There are three immediate steps that
associations can undertake. First, staff
and voluntary decision-makers should
examine their orthodox beliefs around
leadership with great care. What
assumptions are they making about
the value of leadership vs. stewardship,
and are those assumptions true and
helpful? A forthright and thoughtful
conversation about the extent to
which leadership orthodoxy shapes
the thinking of the association's most
influential contributors is essential.
Second, directors should reflect on the
original reasons they were first moved
to seek out board service. Are they at
the table to serve their own interests or
are they passionate about advancing a
larger purpose for the primary benefit
of others? Once again, this dialogue
must be honest and productive.
Finally, directors must want to open
themselves to the possibilities of
stewardship and fully embrace the idea
of being nurtured to do what stewards
do. Doing so will raise the expectations
for their performance over time, and
that can only be a good thing for 21st
century associations.
To advance confidently into
the future, associations need more
stewardship and less leadership.
While this assertion may seem
counterintuitive and difficult for
some association decision-makers
to accept, it would be a mistake to
reflexively reject it. Instead, they
should seriously consider whether the
systems and stakeholders for which
they are responsible are truly capable
of thriving in a world experiencing
transformation. Regardless of
the current answer, the work of
stewardship is certain to move their
associations closer to where they need
to be to achieve their most important
outcomes, especially serving their
stakeholders. Now is the right time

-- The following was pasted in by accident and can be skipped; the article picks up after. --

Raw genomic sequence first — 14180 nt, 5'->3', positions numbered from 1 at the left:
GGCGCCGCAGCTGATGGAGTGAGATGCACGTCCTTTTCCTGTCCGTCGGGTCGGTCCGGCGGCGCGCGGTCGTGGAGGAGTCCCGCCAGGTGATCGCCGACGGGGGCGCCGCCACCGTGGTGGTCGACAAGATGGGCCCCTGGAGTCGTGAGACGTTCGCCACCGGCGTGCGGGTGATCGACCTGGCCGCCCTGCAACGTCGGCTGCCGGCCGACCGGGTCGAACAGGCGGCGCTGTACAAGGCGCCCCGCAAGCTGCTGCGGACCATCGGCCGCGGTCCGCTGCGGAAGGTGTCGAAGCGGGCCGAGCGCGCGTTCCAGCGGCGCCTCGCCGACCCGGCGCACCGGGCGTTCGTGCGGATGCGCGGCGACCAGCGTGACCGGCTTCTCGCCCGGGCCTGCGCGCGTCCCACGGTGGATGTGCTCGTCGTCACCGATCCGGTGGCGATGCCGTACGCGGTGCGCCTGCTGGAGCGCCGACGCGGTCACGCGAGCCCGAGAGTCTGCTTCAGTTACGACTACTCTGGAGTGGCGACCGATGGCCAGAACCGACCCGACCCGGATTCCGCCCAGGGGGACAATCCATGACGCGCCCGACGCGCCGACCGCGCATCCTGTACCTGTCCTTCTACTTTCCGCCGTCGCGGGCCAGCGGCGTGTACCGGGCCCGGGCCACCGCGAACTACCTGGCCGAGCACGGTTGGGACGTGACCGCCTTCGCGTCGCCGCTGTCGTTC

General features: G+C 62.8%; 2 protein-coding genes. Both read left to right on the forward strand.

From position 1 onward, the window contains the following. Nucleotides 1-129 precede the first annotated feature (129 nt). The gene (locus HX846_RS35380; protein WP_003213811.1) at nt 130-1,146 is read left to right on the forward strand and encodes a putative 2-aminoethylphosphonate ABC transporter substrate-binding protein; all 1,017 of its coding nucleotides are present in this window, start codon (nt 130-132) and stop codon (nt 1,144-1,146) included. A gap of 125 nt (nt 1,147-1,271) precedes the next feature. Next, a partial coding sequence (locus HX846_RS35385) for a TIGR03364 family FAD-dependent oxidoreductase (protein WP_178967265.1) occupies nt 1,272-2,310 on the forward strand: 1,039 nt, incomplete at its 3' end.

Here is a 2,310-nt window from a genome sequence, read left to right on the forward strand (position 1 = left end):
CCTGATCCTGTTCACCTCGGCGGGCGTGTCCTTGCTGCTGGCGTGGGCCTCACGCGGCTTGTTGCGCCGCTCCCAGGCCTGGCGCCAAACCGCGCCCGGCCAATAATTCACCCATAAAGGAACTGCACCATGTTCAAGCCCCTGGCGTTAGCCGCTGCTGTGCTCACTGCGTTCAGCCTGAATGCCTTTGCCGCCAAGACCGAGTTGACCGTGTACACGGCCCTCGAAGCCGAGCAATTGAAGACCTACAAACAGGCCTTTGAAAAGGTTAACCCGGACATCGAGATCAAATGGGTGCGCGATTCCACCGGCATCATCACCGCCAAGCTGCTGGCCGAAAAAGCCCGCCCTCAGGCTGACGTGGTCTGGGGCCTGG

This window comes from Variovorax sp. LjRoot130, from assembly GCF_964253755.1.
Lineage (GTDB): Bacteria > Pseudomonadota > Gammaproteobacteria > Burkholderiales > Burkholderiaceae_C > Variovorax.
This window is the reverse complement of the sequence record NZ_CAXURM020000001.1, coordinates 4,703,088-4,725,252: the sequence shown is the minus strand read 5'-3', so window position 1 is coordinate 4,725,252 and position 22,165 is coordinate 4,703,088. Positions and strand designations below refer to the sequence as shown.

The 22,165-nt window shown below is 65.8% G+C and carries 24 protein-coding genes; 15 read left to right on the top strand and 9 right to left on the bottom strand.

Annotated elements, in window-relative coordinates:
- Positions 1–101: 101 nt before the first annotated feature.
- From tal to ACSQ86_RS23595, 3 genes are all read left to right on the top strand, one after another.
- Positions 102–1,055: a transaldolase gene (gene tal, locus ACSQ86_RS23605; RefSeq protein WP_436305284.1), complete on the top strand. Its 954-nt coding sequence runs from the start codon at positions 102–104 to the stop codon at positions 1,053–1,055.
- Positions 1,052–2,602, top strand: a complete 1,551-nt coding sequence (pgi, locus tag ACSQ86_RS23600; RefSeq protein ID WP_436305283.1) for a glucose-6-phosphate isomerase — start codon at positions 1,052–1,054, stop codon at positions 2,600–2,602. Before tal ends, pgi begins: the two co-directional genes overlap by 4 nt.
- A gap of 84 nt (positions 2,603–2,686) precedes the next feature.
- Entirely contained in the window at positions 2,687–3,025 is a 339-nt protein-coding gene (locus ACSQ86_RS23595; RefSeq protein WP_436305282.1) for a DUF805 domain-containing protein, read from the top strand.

to listen, to learn, to anticipate, to
prepare and to act. The big question
is whether associations, and their
decision-makers, are ready to accept
this considerable challenge.
Jeff De Cagna, FRSA, FASAE, is
executive advisor for Foresight First LLC
in Reston, Va. He can be reached via chat
at http://chat.center/foresightfirst and
on Twitter @dutyofforesight.


http://www.chat.center/foresightfirst

Table of Contents for the Digital Edition of The Executive - September/October 2017

Chair’s Message: Leadership Is an Exciting Journey!
At a Glance
What Stewards Do
How to Move From Talk to Action on Diversity and Inclusion
Association Advocacy Thrives in ‘fake News’ Era
Leading Major Change Efforts: Can Ancient Tribal Wisdom Show the Way?
Advancing Associations:
Destination: Colorado
New Members
Member Spotlight: Anne Marie Mourhess
Index to Advertisers
The Executive - September/October 2017 - Intro
The Executive - September/October 2017 - cover1
The Executive - September/October 2017 - cover2
The Executive - September/October 2017 - 3
The Executive - September/October 2017 - Chair’s Message: Leadership Is an Exciting Journey!
The Executive - September/October 2017 - 5
The Executive - September/October 2017 - At a Glance
The Executive - September/October 2017 - 7
The Executive - September/October 2017 - What Stewards Do
The Executive - September/October 2017 - 9
The Executive - September/October 2017 - 10
The Executive - September/October 2017 - 11
The Executive - September/October 2017 - How to Move From Talk to Action on Diversity and Inclusion
The Executive - September/October 2017 - 13
The Executive - September/October 2017 - 14
The Executive - September/October 2017 - 15
The Executive - September/October 2017 - Association Advocacy Thrives in ‘fake News’ Era
The Executive - September/October 2017 - 17
The Executive - September/October 2017 - Leading Major Change Efforts: Can Ancient Tribal Wisdom Show the Way?
The Executive - September/October 2017 - 19
The Executive - September/October 2017 - 20
The Executive - September/October 2017 - 21
The Executive - September/October 2017 - Advancing Associations:
The Executive - September/October 2017 - Destination: Colorado
The Executive - September/October 2017 - New Members
The Executive - September/October 2017 - 25
The Executive - September/October 2017 - Index to Advertisers
The Executive - September/October 2017 - cover3
The Executive - September/October 2017 - cover4